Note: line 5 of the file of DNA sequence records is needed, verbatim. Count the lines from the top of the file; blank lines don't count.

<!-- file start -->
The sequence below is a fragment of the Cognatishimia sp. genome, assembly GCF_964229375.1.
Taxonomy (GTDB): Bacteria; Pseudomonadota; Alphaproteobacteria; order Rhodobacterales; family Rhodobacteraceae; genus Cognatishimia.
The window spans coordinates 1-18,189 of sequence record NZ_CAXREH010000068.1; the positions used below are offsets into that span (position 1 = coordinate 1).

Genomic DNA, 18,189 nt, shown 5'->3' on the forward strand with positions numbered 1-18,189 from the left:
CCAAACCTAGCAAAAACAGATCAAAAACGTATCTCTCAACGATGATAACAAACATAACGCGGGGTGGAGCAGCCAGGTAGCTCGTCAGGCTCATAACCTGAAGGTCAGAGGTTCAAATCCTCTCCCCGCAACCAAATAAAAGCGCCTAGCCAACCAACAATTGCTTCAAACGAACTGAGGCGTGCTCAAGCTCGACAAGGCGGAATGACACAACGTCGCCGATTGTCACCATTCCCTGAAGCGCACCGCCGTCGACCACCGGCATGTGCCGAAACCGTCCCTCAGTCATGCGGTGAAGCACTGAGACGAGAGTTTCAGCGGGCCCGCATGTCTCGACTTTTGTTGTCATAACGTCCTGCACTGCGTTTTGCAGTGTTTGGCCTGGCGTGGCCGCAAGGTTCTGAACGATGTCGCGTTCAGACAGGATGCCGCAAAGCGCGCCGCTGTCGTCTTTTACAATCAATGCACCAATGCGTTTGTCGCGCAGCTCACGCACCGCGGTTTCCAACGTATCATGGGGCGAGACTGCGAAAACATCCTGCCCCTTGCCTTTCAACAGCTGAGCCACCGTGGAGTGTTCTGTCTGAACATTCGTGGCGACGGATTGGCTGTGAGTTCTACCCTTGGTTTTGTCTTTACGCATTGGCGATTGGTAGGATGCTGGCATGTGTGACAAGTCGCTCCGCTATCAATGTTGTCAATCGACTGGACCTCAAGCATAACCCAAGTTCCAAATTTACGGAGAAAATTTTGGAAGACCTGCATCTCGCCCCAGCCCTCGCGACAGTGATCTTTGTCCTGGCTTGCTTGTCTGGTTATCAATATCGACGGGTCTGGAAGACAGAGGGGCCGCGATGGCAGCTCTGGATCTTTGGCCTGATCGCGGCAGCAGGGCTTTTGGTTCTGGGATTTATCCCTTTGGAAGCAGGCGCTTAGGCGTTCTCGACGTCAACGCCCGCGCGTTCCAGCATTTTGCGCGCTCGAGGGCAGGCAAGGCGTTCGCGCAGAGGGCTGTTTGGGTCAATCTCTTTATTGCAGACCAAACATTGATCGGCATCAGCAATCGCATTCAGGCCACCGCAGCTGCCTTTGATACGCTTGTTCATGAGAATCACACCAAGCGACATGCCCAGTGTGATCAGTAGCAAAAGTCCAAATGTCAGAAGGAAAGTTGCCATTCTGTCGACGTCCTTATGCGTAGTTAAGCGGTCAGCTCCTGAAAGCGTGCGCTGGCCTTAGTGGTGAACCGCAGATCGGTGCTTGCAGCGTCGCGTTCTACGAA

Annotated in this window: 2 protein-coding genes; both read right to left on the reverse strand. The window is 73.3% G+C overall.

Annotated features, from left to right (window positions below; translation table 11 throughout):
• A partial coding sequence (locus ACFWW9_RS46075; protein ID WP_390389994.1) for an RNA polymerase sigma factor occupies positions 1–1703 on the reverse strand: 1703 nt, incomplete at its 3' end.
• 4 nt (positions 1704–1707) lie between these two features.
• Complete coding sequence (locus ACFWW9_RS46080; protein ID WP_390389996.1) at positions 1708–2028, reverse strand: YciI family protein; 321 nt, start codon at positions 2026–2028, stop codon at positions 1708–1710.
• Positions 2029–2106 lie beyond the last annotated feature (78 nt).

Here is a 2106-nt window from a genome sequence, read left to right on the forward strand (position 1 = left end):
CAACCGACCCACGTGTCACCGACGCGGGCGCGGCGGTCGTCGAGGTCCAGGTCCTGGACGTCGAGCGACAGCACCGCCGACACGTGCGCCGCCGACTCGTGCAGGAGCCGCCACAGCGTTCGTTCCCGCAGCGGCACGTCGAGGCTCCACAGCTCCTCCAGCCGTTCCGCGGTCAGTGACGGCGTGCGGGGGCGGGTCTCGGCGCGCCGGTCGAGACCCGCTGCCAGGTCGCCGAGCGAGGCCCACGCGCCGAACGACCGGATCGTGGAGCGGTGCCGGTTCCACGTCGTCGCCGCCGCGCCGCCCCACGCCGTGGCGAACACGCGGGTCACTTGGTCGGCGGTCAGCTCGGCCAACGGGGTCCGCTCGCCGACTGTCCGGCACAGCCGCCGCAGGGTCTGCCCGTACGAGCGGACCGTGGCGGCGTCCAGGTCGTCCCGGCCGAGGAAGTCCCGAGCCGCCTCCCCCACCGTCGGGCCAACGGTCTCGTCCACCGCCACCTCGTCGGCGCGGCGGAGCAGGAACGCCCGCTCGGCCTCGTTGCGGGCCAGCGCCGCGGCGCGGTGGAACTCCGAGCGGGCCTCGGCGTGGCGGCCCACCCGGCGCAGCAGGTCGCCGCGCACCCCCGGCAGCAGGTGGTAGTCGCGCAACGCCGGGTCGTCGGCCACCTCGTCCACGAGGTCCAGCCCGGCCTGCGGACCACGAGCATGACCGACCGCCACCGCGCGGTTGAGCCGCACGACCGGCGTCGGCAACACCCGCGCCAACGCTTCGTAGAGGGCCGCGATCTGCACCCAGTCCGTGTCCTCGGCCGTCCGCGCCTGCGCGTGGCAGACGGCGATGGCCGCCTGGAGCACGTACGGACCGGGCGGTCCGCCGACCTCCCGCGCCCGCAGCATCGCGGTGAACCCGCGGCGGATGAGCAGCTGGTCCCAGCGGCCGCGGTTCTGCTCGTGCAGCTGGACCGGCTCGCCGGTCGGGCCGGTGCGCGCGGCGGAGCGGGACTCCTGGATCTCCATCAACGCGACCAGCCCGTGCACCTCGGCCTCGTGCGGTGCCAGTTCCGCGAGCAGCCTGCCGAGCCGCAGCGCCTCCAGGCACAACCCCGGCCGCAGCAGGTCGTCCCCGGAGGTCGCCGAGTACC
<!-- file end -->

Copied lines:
CCAAACCTAGCAAAAACAGATCAAAAACGTATCTCTCAACGATGATAACAAACATAACGCGGGGTGGAGCAGCCAGGTAGCTCGTCAGGCTCATAACCTGAAGGTCAGAGGTTCAAATCCTCTCCCCGCAACCAAATAAAAGCGCCTAGCCAACCAACAATTGCTTCAAACGAACTGAGGCGTGCTCAAGCTCGACAAGGCGGAATGACACAACGTCGCCGATTGTCACCATTCCCTGAAGCGCACCGCCGTCGACCACCGGCATGTGCCGAAACCGTCCCTCAGTCATGCGGTGAAGCACTGAGACGAGAGTTTCAGCGGGCCCGCATGTCTCGACTTTTGTTGTCATAACGTCCTGCACTGCGTTTTGCAGTGTTTGGCCTGGCGTGGCCGCAAGGTTCTGAACGATGTCGCGTTCAGACAGGATGCCGCAAAGCGCGCCGCTGTCGTCTTTTACAATCAATGCACCAATGCGTTTGTCGCGCAGCTCACGCACCGCGGTTTCCAACGTATCATGGGGCGAGACTGCGAAAACATCCTGCCCCTTGCCTTTCAACAGCTGAGCCACCGTGGAGTGTTCTGTCTGAACATTCGTGGCGACGGATTGGCTGTGAGTTCTACCCTTGGTTTTGTCTTTACGCATTGGCGATTGGTAGGATGCTGGCATGTGTGACAAGTCGCTCCGCTATCAATGTTGTCAATCGACTGGACCTCAAGCATAACCCAAGTTCCAAATTTACGGAGAAAATTTTGGAAGACCTGCATCTCGCCCCAGCCCTCGCGACAGTGATCTTTGTCCTGGCTTGCTTGTCTGGTTATCAATATCGACGGGTCTGGAAGACAGAGGGGCCGCGATGGCAGCTCTGGATCTTTGGCCTGATCGCGGCAGCAGGGCTTTTGGTTCTGGGATTTATCCCTTTGGAAGCAGGCGCTTAGGCGTTCTCGACGTCAACGCCCGCGCGTTCCAGCATTTTGCGCGCTCGAGGGCAGGCAAGGCGTTCGCGCAGAGGGCTGTTTGGGTCAATCTCTTTATTGCAGACCAAACATTGATCGGCATCAGCAATCGCATTCAGGCCACCGCAGCTGCCTTTGATACGCTTGTTCATGAGAATCACACCAAGCGACATGCCCAGTGTGATCAGTAGCAAAAGTCCAAATGTCAGAAGGAAAGTTGCCATTCTGTCGACGTCCTTATGCGTAGTTAAGCGGTCAGCTCCTGAAAGCGTGCGCTGGCCTTAGTGGTGAACCGCAGATCGGTGCTTGCAGCGTCGCGTTCTACGAA